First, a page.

Read the analysis.
Washington, D.C. — Seven months after the second most costly hurricane in U.S. history, New York City Mayor Michael Bloomberg and New Jersey Gov. Chris Christie (R) are smartly investing to make their communities more resilient to future extreme weather events. These investments will make their states’ businesses, infrastructure, and coastal areas more resistant to damage from future storms, sea-level rise, and other climate-change impacts.
Many communities, however, lack the financial resources to increase resilience to future extreme weather events, and the federal government woefully underfunds such resilience needs. An analysis released today by the Center for American Progress estimates that the federal government spent a total of only $22 billion on general resilience efforts from fiscal year 2011 through fiscal year 2013.
A previous CAP analysis estimated that the federal government spent $136 billion—or nearly $400 per household annually—on disaster relief and recovery from FY 2011 through FY 2013. CAP estimates that federal taxpayers spent nearly $6 for disaster recovery for every $1 spent to increase general community resilience over the past three years.
Federal assistance for community programs to withstand the high winds, flood waters, scorching heat, searing wildfires, and parched earth from extreme weather save taxpayers money. Every $1 invested in such “pre-disaster mitigation” or resilience measures, which help communities withstand the effects of extreme weather, reduce the cost of damage from these extreme weather events by $4, according to a study for the Federal Emergency Management Agency, or FEMA.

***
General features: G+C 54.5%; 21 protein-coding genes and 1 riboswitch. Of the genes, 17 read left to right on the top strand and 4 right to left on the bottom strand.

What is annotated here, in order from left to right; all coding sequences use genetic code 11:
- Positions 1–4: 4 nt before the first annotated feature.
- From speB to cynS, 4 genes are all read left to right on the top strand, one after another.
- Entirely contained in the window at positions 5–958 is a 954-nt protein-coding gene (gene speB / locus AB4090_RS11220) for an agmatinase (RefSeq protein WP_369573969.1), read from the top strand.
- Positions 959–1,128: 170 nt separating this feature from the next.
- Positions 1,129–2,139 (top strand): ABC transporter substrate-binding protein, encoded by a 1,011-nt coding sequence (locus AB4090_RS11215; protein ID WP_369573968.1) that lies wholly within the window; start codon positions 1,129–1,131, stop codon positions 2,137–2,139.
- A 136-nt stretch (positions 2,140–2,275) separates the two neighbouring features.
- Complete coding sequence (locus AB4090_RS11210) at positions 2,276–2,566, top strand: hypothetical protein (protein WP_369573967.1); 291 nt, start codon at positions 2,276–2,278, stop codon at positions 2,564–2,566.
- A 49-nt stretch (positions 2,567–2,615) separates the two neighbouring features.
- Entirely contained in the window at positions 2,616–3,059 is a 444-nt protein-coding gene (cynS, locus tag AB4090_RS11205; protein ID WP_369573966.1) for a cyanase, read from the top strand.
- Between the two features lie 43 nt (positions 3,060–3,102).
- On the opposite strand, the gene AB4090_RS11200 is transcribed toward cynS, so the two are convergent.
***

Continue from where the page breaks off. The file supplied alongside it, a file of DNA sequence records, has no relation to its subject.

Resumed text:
- Create a dedicated fund for community resilience with annual revenue equal to one-third of the total federal disaster relief and recovery spending from the previous three years.
- Create a blue-ribbon panel to assess the total need for resilience assistance and propose a method to raise dedicated revenue to pay for it.
- Provide an annual comprehensive accounting of federal funds spent on disaster recovery and community-resilience programs.
- Ensure that future rebuilding paid for with federal recovery funds increases community resilience to future extreme weather, even if the new structures are more costly.
Read the analysis: Pound Foolish: Federal Community-Resilience Investments Swamped by Disaster Damages by Daniel J. Weiss and Jackie Weidman
To speak with an expert on this topic, contact Anne Shoup at email@example.com or 202.481.7146.